Q. I guess a key question is if you had not run out of gas, do you think you would have been able to pass Denny there at the end?
KEVIN HARVICK: I don't think so. Our cars were pretty evenly matched. Really the whole second half of the race, he was a little bit better on the restarts and was able to kind of scoot by on the one restart there, I lost a couple spots, so that was our weak point of the day was the restarts.
We were able to match him, make up a little bit of ground, and just‑‑ I don't know that there would have been enough time.

Q. In trying to determine how much fuel you had left, how big of an issue was the new EFI system for your guys to try to calculate?
KEVIN HARVICK: Well, with the EFI it didn't really‑‑ really, you have kind of a little bit more of a cushion because the EFI kind of kept us running there at the end. Basically what it does is knocks the engine down to just a minimum RPM, it's like a rev limiter and that's basically caution car speed there and that's as fast as it'll go. But it will keep running.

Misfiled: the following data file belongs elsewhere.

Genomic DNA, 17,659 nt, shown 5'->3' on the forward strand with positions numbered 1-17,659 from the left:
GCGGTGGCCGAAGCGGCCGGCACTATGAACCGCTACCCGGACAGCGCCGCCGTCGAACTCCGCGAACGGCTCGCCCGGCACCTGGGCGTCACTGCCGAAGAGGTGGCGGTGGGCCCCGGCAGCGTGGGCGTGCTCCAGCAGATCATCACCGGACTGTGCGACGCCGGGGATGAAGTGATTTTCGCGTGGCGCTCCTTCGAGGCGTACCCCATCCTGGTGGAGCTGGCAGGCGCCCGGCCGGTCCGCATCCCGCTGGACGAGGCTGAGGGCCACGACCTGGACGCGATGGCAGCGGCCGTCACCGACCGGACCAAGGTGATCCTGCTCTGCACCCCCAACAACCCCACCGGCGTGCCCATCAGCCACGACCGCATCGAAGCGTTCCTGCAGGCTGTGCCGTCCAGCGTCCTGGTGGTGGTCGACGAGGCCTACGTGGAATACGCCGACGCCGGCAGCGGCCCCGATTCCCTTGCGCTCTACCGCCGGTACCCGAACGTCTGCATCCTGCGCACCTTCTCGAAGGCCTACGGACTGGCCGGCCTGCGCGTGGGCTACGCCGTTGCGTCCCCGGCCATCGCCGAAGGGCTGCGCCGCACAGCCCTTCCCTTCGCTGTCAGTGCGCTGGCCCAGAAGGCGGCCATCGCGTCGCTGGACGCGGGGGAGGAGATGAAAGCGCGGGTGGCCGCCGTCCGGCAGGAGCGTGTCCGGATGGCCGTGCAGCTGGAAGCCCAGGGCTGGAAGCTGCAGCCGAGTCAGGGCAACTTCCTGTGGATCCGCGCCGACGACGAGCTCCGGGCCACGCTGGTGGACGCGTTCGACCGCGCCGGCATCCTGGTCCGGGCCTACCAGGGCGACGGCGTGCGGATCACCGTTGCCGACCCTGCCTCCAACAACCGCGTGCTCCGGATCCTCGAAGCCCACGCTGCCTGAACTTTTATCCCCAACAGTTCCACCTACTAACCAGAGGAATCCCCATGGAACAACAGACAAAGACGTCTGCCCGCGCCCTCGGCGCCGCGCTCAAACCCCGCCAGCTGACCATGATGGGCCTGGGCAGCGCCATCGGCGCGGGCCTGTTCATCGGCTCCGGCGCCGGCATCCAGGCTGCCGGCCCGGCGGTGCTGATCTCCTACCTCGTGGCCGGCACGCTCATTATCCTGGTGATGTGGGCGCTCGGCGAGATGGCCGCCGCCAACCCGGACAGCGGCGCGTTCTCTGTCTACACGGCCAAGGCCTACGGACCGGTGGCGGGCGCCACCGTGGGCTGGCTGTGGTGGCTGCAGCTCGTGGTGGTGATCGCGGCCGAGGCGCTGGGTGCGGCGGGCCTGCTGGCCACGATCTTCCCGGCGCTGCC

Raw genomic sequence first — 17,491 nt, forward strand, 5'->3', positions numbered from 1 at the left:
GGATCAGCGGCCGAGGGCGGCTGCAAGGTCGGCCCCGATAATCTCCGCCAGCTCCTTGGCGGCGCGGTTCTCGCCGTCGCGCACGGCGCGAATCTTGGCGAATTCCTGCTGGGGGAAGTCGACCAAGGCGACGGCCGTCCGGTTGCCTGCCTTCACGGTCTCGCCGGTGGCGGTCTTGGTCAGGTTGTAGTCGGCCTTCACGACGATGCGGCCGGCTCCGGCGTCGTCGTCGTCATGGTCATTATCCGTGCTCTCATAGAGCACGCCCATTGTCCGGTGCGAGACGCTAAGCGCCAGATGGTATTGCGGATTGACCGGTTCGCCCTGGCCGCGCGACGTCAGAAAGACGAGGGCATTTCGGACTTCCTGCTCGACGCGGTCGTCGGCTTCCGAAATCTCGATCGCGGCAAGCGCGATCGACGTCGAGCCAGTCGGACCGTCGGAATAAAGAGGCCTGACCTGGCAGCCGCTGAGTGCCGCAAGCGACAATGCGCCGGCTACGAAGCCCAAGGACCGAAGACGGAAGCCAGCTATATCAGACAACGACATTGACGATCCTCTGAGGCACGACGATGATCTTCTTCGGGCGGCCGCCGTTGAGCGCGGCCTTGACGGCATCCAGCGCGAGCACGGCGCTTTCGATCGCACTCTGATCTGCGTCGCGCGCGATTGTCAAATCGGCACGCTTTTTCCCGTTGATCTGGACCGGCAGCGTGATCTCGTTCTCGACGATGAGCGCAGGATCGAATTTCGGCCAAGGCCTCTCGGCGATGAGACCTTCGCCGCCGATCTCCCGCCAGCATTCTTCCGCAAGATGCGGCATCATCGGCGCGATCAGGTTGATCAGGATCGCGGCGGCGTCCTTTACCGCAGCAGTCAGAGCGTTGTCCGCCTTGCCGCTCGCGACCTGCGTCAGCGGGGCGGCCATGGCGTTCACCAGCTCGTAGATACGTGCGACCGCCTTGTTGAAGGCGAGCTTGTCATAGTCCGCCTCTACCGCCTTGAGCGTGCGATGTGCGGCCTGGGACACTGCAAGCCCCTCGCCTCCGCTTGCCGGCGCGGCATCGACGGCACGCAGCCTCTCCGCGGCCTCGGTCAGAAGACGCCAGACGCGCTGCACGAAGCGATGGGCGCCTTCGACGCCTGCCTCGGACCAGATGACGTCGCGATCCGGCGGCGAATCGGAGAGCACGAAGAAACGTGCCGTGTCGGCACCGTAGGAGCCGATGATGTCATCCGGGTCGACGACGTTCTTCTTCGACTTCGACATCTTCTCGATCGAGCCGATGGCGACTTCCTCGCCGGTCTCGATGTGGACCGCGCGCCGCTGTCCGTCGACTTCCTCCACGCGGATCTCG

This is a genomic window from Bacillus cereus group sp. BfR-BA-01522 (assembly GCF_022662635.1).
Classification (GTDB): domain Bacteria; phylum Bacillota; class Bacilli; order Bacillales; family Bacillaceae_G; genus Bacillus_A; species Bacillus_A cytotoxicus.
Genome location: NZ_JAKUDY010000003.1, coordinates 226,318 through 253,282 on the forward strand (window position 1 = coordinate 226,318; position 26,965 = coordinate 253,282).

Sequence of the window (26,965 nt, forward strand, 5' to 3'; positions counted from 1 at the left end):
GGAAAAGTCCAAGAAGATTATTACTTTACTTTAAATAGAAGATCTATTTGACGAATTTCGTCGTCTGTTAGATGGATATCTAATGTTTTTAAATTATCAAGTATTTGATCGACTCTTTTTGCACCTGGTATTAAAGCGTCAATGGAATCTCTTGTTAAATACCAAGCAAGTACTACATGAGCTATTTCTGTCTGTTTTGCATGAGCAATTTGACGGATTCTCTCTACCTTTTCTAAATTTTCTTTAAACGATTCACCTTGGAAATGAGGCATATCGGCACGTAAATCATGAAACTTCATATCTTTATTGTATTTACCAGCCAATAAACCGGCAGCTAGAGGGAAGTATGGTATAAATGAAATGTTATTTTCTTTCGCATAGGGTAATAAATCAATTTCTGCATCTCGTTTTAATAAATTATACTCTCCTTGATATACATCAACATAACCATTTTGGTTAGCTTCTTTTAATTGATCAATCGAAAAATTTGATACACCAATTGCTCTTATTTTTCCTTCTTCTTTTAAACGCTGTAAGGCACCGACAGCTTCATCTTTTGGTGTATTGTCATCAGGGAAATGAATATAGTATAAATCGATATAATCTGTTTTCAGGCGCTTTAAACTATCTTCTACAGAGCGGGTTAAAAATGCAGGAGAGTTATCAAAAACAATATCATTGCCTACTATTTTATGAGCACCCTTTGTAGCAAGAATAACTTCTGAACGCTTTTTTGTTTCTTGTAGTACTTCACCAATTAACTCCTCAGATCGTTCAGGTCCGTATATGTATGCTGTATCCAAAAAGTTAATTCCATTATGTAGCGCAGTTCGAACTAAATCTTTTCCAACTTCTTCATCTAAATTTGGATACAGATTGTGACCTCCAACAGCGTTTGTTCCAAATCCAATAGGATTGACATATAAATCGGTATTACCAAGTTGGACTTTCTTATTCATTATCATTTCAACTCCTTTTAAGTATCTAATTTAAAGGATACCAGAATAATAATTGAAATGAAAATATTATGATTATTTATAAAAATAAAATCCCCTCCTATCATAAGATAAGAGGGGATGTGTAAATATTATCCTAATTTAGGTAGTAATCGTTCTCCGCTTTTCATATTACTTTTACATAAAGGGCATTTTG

It got us back to the start finish line, and it ran out coming off of Turn 2 after the checkered. You can really be pretty aggressive because you don't have to worry about the things restarting. It has an electric fuel pump if you have to come on pit road, so you can be a little bit more aggressive.

Q. Kevin, were you aware of Tony Stewart's problem refiring his car, and have you had any issues with turning the engine off and refiring it when you're trying to save fuel?